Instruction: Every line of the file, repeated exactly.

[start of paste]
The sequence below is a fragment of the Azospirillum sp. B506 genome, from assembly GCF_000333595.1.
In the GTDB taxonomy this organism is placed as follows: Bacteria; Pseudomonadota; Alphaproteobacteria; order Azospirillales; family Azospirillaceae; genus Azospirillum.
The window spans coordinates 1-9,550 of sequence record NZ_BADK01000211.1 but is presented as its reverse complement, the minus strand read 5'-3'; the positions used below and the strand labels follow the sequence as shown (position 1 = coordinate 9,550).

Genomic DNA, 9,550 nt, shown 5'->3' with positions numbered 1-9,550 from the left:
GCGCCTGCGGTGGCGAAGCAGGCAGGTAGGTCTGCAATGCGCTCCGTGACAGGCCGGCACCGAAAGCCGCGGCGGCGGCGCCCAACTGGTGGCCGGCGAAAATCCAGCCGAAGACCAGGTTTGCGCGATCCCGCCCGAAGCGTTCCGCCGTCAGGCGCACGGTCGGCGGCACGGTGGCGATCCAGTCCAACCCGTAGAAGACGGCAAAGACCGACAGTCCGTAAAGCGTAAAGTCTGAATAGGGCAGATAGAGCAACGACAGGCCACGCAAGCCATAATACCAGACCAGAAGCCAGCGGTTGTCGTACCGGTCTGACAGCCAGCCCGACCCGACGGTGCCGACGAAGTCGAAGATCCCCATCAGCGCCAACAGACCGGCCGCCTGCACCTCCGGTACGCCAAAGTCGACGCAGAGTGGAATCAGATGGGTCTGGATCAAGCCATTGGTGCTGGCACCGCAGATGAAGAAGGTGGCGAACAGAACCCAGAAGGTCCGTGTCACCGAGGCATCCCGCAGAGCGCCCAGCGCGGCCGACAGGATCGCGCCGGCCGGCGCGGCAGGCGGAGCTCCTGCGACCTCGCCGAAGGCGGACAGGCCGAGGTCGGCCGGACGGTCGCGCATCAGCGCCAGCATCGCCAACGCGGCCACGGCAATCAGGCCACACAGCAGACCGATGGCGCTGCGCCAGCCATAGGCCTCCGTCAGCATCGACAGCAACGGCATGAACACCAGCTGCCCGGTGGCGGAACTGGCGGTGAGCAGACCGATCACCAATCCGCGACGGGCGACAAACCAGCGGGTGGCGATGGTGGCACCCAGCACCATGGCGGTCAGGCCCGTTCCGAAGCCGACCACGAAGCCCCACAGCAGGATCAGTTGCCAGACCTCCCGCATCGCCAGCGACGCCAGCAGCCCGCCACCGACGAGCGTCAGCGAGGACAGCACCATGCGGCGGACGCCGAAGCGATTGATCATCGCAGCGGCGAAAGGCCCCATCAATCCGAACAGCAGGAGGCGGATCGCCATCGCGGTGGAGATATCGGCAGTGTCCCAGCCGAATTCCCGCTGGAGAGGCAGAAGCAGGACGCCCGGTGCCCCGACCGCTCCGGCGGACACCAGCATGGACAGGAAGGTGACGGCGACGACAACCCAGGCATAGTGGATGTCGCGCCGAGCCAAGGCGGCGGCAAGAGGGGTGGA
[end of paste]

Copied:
The sequence below is a fragment of the Azospirillum sp. B506 genome, from assembly GCF_000333595.1.
In the GTDB taxonomy this organism is placed as follows: Bacteria; Pseudomonadota; Alphaproteobacteria; order Azospirillales; family Azospirillaceae; genus Azospirillum.
The window spans coordinates 1-9,550 of sequence record NZ_BADK01000211.1 but is presented as its reverse complement, the minus strand read 5'-3'; the positions used below and the strand labels follow the sequence as shown (position 1 = coordinate 9,550).

Genomic DNA, 9,550 nt, shown 5'->3' with positions numbered 1-9,550 from the left:
GCGCCTGCGGTGGCGAAGCAGGCAGGTAGGTCTGCAATGCGCTCCGTGACAGGCCGGCACCGAAAGCCGCGGCGGCGGCGCCCAACTGGTGGCCGGCGAAAATCCAGCCGAAGACCAGGTTTGCGCGATCCCGCCCGAAGCGTTCCGCCGTCAGGCGCACGGTCGGCGGCACGGTGGCGATCCAGTCCAACCCGTAGAAGACGGCAAAGACCGACAGTCCGTAAAGCGTAAAGTCTGAATAGGGCAGATAGAGCAACGACAGGCCACGCAAGCCATAATACCAGACCAGAAGCCAGCGGTTGTCGTACCGGTCTGACAGCCAGCCCGACCCGACGGTGCCGACGAAGTCGAAGATCCCCATCAGCGCCAACAGACCGGCCGCCTGCACCTCCGGTACGCCAAAGTCGACGCAGAGTGGAATCAGATGGGTCTGGATCAAGCCATTGGTGCTGGCACCGCAGATGAAGAAGGTGGCGAACAGAACCCAGAAGGTCCGTGTCACCGAGGCATCCCGCAGAGCGCCCAGCGCGGCCGACAGGATCGCGCCGGCCGGCGCGGCAGGCGGAGCTCCTGCGACCTCGCCGAAGGCGGACAGGCCGAGGTCGGCCGGACGGTCGCGCATCAGCGCCAGCATCGCCAACGCGGCCACGGCAATCAGGCCACACAGCAGACCGATGGCGCTGCGCCAGCCATAGGCCTCCGTCAGCATCGACAGCAACGGCATGAACACCAGCTGCCCGGTGGCGGAACTGGCGGTGAGCAGACCGATCACCAATCCGCGACGGGCGACAAACCAGCGGGTGGCGATGGTGGCACCCAGCACCATGGCGGTCAGGCCCGTTCCGAAGCCGACCACGAAGCCCCACAGCAGGATCAGTTGCCAGACCTCCCGCATCGCCAGCGACGCCAGCAGCCCGCCACCGACGAGCGTCAGCGAGGACAGCACCATGCGGCGGACGCCGAAGCGATTGATCATCGCAGCGGCGAAAGGCCCCATCAATCCGAACAGCAGGAGGCGGATCGCCATCGCGGTGGAGATATCGGCAGTGTCCCAGCCGAATTCCCGCTGGAGAGGCAGAAGCAGGACGCCCGGTGCCCCGACCGCTCCGGCGGACACCAGCATGGACAGGAAGGTGACGGCGACGACAACCCAGGCATAGTGGATGTCGCGCCGAGCCAAGGCGGCGGCAAGAGGGGTGGA